Emma Beddington

Tears and laughter: We All Want Impossible Things, by Catherine Newman, reviewed

When Edi is moved to palliative care, her best friend Ash keeps vigil at her bedside, recalling their lifetime of shared jokes and experiences

Catherine Newman. [Ben Newman]

Edi is dying of ovarian cancer and she’s craving the lemon cake she once got from Dean & Deluca deli in New York in the mid-1990s. Her forever best friend Ash is keeping vigil by Eli’s bedside in the Graceful Shepherd Hospice in western Massachusetts, trying to track down that elusive cake and keep Edi happy and comfortable with juice, lip balm and company. She’s also ‘whoring around’ (Ash’s words) with a variety of inappropriate people: the palliative care doctor, a substitute teacher from her daughters’ old school, and Edi’s brother. Then there’s her own not-quite-ex-husband, Honey…

That’s the set up for the US memoirist and journalist Catherine Newman’s first adult novel. It’s semi-autobiographical (the dying part, not the whoring: Newman’s own best friend died of ovarian cancer) and wildly readable: a Pringles tube of a book. That’s not an accidental analogy: there’s so much food, you might need a Gaviscon on hand.

Edi and Ash have the wisecracking conversational rhythm of a long-established double act, creating a chatty bubble of love, reminiscences and jokes in Edi’s room. Their duo is leavened by regular appearances from family members and a cast of hospice characters (Ruth, who watches Fiddler on the Roof on a loop, the Ukrainian nurse Olga, Dr Soprano, always pinching food, and a dog called Farah Fawcett). It all makes for a comforting, pacy read; so much so, you forget occasionally where it’s heading, which is clever. The step-changes in Edi’s condition as she deteriorates sucker punch the reader as they do Ash: suddenly you want it to stop galloping along quite so entertainingly.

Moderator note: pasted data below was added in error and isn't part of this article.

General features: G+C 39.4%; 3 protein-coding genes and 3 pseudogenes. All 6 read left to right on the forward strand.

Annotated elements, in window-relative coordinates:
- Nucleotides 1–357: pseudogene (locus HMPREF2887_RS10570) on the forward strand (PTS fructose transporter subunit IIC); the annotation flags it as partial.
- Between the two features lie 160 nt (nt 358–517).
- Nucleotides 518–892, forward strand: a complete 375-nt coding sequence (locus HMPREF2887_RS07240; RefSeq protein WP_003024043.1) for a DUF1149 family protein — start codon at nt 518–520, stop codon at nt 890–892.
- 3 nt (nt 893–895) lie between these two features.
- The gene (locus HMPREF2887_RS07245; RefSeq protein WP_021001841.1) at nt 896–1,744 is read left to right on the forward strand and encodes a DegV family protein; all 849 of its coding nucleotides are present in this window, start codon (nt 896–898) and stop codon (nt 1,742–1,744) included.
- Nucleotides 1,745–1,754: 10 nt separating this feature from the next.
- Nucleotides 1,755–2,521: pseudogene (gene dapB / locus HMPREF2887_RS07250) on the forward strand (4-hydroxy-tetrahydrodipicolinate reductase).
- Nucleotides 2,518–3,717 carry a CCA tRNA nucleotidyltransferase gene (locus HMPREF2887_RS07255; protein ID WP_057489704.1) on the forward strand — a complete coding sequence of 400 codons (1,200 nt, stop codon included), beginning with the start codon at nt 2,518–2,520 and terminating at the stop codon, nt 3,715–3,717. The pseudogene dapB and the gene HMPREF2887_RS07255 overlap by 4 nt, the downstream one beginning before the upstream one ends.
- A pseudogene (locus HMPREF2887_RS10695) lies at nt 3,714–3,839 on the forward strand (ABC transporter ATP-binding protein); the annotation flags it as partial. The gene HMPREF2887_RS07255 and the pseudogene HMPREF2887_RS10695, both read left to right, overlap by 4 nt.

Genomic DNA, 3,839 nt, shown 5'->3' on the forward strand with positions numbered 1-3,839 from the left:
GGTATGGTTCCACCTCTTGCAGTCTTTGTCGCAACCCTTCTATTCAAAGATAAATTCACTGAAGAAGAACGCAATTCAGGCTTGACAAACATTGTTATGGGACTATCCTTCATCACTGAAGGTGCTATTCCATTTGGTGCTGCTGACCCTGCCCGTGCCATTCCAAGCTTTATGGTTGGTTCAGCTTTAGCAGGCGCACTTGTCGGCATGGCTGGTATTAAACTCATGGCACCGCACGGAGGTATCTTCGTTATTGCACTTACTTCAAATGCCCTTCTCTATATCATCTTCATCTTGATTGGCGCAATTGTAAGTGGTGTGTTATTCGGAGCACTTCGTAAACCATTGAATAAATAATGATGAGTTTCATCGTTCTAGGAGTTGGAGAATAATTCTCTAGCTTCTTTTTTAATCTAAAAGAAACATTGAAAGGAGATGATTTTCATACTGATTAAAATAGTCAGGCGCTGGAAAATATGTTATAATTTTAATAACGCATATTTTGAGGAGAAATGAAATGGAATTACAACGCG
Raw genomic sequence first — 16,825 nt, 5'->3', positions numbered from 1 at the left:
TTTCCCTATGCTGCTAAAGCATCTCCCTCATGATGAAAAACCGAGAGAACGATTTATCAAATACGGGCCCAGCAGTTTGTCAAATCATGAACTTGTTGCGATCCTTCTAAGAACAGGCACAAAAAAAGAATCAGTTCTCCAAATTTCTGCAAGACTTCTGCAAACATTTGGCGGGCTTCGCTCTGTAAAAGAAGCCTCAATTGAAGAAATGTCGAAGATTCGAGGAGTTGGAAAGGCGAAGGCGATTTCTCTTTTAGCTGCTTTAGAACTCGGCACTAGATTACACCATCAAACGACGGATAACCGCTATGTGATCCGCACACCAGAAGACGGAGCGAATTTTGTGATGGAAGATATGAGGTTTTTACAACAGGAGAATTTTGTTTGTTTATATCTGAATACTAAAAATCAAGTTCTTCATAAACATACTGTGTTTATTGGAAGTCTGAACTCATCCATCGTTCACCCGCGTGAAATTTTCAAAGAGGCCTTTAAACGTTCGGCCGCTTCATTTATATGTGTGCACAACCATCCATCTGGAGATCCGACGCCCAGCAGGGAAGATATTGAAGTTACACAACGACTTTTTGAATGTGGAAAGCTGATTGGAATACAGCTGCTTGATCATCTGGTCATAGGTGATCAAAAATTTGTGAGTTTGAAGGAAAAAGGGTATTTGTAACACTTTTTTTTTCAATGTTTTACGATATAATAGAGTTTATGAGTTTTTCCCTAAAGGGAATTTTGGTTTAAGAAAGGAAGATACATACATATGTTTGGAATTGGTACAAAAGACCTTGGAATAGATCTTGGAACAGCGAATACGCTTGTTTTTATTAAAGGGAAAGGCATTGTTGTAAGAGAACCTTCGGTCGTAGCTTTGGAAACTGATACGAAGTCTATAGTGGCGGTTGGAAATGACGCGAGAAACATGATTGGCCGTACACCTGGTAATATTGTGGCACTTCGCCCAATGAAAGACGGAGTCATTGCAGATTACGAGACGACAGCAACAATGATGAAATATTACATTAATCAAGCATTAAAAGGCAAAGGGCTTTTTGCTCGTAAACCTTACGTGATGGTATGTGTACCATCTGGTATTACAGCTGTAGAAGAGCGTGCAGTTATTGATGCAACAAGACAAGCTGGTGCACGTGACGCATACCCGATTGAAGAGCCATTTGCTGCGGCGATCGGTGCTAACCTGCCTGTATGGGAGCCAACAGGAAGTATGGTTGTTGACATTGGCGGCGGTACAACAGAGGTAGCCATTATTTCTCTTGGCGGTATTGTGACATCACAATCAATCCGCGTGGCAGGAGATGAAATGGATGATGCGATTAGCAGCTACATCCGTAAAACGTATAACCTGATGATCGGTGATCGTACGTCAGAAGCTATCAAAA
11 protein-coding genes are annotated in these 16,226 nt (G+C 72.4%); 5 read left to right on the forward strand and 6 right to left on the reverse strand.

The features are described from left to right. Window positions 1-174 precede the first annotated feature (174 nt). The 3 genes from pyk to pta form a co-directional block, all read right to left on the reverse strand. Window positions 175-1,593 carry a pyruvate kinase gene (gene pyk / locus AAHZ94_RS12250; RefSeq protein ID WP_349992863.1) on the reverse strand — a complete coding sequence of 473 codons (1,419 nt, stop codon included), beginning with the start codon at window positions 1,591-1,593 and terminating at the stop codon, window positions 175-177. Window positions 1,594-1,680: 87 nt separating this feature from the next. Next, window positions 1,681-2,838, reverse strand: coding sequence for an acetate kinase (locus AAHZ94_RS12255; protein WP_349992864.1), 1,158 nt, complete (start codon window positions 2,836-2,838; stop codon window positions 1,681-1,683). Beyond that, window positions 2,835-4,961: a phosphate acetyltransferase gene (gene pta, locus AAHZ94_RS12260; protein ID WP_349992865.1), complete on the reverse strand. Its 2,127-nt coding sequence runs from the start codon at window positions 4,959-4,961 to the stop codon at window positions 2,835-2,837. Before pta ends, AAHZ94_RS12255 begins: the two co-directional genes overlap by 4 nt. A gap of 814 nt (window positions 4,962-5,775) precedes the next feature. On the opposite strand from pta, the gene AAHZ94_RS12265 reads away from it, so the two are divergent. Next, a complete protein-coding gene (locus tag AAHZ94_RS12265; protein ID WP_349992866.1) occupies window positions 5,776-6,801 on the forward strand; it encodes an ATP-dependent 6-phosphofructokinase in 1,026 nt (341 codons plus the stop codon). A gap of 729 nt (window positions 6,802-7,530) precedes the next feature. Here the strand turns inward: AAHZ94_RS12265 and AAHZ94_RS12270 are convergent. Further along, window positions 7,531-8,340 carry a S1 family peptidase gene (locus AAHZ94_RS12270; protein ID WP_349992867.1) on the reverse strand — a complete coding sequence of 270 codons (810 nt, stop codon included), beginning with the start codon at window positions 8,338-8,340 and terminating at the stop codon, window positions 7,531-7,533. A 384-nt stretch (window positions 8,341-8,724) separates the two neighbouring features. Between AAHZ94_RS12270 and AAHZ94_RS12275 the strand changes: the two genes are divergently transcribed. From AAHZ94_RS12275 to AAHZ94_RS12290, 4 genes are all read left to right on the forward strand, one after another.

There’s much else that is good about this book. Newman is understatedly sharp on Ash’s failure ‘to stay in the deep thrum of the profound’; the way that hunger, desire, and inconsequential minutiae – life – always intervene.

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